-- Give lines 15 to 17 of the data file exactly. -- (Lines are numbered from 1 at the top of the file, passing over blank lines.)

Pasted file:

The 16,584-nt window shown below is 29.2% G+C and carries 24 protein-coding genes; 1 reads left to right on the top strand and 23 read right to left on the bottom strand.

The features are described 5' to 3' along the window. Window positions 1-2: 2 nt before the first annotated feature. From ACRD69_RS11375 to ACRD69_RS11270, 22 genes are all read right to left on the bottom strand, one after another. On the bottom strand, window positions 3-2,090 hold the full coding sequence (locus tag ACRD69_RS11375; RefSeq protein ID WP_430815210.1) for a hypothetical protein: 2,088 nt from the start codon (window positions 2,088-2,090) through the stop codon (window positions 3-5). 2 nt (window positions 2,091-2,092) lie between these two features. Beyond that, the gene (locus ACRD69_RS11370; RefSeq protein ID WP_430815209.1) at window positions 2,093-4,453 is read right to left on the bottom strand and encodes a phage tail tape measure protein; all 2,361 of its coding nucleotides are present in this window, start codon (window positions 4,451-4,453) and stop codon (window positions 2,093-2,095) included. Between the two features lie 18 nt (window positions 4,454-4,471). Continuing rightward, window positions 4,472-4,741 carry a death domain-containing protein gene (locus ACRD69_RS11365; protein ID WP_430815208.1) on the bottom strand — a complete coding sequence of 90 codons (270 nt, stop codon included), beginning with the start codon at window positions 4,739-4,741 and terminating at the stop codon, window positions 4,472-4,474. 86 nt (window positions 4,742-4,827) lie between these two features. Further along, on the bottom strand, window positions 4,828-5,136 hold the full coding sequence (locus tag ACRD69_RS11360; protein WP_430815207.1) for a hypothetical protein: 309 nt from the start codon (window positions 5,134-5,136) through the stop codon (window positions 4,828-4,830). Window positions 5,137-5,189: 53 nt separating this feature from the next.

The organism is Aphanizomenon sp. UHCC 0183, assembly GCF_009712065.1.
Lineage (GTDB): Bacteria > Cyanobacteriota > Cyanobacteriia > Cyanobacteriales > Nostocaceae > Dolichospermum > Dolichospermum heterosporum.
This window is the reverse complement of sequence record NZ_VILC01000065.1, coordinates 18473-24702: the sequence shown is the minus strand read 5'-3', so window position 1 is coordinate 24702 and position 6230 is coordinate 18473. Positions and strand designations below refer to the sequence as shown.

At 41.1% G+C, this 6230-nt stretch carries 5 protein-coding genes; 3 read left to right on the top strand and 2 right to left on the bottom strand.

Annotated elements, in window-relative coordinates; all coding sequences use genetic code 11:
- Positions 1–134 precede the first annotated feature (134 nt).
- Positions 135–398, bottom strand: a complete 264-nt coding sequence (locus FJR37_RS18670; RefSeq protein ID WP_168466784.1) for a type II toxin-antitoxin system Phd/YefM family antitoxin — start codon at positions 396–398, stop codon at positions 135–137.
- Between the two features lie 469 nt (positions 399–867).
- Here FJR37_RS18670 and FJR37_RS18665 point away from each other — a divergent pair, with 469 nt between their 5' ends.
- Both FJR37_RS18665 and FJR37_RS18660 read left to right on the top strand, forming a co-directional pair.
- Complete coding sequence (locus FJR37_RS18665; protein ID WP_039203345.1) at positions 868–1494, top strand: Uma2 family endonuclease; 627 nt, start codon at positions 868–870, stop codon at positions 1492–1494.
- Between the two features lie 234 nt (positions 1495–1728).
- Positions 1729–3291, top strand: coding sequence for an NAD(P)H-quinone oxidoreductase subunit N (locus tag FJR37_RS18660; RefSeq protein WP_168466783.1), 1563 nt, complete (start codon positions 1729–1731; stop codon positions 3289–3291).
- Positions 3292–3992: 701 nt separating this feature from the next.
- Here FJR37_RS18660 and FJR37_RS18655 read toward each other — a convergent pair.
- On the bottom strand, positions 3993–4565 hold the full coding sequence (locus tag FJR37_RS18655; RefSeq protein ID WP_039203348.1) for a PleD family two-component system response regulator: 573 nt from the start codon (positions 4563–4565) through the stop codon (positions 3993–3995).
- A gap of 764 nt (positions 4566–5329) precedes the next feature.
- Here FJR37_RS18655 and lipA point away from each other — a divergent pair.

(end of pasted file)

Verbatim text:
- Positions 1729–3291, top strand: coding sequence for an NAD(P)H-quinone oxidoreductase subunit N (locus tag FJR37_RS18660; RefSeq protein WP_168466783.1), 1563 nt, complete (start codon positions 1729–1731; stop codon positions 3289–3291).
- Positions 3292–3992: 701 nt separating this feature from the next.
- Here FJR37_RS18660 and FJR37_RS18655 read toward each other — a convergent pair.